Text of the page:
As an alternative to AOL Instant Messenger, ICQ, MSN Instant Messenger, and other instant communication programs — which require minute-by-minute interactions and a sedentary commitment to the computer — Friendster plasters the frozen moments of affinity across the Internet like a starscape. Constellations of friendship navigated at leisure. Replacing the commitment to the constantly mobile social field of instant messaging and providing a visual, homage-based alternative to electronic mail, Friendster promises to unite us as never before; to create a community of dividends on the stock market of testimony.

You are pulled into Friendster’s web by another — usually an actual friend — who offers you a place on their list of friends. From there, you find more friends who also found their way to this topography of inter-linkages. Then you write your own list of friends. Friends of friends become your friends and so on and so on. The passion for establishing a huge database of individuals and “meeting new people” becomes an end to itself before subsiding, eventually, into the stationary convenience of an accomplice list. Various urges pull certain individuals into the glamorous garage sale of spectacular bodies, spectacular ideas (usually summed up as an author name or book title), and spectacular lifestyle. Words replace praxis in an economy of accumulation; the social geography becomes yet another zone for conquest.

And yet, perhaps Friendster is useful... perhaps these examples are extremes, not representative of broader participation. Indeed, what I have laid out is a simple social understanding of some of the broad effects the Internet has had upon American society, a socializing process that seems quite difficult to abstain from.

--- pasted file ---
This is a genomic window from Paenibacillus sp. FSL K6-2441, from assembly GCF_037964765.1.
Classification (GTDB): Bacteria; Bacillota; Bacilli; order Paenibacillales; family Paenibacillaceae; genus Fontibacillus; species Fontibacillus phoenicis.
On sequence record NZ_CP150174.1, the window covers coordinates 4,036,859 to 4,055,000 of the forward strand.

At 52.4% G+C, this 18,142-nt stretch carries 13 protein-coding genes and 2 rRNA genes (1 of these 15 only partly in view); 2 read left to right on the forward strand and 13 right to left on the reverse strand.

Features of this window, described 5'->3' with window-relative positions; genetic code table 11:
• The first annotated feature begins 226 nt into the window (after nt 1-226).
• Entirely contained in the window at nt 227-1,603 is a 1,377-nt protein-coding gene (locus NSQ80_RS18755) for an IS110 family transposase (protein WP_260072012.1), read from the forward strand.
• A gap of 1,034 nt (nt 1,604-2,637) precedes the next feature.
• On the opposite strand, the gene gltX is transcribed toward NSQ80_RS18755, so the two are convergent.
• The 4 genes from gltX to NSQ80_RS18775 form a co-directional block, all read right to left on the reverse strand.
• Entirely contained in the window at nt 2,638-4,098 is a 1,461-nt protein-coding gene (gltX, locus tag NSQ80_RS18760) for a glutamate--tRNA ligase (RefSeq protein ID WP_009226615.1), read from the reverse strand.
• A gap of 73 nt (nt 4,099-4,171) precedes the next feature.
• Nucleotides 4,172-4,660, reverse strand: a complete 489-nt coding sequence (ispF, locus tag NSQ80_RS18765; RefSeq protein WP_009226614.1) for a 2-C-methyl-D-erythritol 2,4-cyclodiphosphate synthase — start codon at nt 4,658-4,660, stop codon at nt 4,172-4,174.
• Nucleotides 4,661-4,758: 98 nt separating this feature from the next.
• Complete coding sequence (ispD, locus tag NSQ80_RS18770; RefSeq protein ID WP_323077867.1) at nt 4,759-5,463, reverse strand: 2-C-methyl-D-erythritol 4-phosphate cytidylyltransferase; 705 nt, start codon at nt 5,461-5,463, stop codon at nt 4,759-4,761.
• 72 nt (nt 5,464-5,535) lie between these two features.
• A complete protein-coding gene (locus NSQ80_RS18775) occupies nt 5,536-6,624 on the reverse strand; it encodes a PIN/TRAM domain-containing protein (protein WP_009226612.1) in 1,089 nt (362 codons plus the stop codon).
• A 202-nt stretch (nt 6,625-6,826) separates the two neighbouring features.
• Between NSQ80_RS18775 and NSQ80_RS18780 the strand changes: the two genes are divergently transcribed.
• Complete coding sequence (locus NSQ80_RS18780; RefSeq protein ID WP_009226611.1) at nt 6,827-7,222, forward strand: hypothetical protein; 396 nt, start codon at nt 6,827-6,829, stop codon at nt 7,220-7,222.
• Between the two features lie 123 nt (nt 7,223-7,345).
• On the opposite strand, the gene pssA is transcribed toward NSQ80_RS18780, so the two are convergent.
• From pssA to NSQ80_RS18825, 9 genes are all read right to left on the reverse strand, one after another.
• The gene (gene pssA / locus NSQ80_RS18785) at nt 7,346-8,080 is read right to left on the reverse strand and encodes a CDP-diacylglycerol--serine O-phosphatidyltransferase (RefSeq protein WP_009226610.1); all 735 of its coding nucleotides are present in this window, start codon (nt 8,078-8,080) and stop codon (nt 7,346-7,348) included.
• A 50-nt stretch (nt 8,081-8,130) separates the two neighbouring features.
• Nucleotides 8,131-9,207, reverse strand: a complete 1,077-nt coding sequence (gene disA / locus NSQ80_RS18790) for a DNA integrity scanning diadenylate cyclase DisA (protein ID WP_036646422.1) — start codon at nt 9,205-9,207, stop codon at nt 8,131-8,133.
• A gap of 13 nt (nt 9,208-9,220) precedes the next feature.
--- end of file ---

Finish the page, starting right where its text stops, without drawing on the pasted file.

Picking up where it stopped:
I choose to abstain from Friendster for two reasons. My first, and primary, reason for abstaining from Friendster is that its use is a commitment to legality. By listing one’s affinities (along with your e-mail address books, photographs, and interests) one runs the real risk of a third party (the state’s investigators or private detectives) comprehending and intervening into one’s libratory projects; be these against capitalism or underneath it. The damage to graffiti, crime, direct action, and proletarian networks by such an exposure should be obvious. The standard objection to this statement is that technological correspondence is already so infested with control mechanisms and observations that one “might as well” just go all out and submit entirely; to effectively write the FBI a letter detailing the day-to-day scams pulled by a whole list of affinities. In fact, the network of control is not so invulnerable nor all-seeing, as evidenced by consistent attacks on data infrastructure, the continuing proliferation of anonymous spam e-mail, and the frantic pace of world governments to outlaw encryption (the state’s compromise is to allow an encryption level below its own).

Of course, Friendster relies foundationally upon the public visibility of this web of friends’ lists — forming the actual basis for the existence of this “service”. By this fundamentally required presentation, Friendsters voluntarily leap into the lion’s mouth, by proxy renouncing illegality within the circles of friends committed to the network. And here we see the ultimate conclusion of Friendster’s course; all individuals willing to break the law will exist outside of the network.

My second reason for refusing Friendster is precisely that instead of seeking to invigorate a digital community of fractionalized, desiring humans, I seek to invigorate a human community of whole, free individuals and itinerant, nondeterminant rhizomes. Because Friendster negates this through its axiomatic splaying of affinity before the control apparatus; its continuance of the sale of identity; and its rationalization of the retreat of human community with more retreat; I find it easy to refuse. This refusal does not pose itself as a negation of the digital geography; in fact it is a comprehension of the joining of digital and human geography; it is one path to the contradiction of something entirely other. I believe that this is actually a simple refusal. So long as humans prowl the streets by day and night; so long as chess is still played in the park; as long as we find ourselves pulled from intensity to intensity by the writhing of human movement; while snowball fights still spill out into mid-day traffic; and kisses burn between the skins and not circuitry, human community will continue its staunch, storied resistance to control and separation.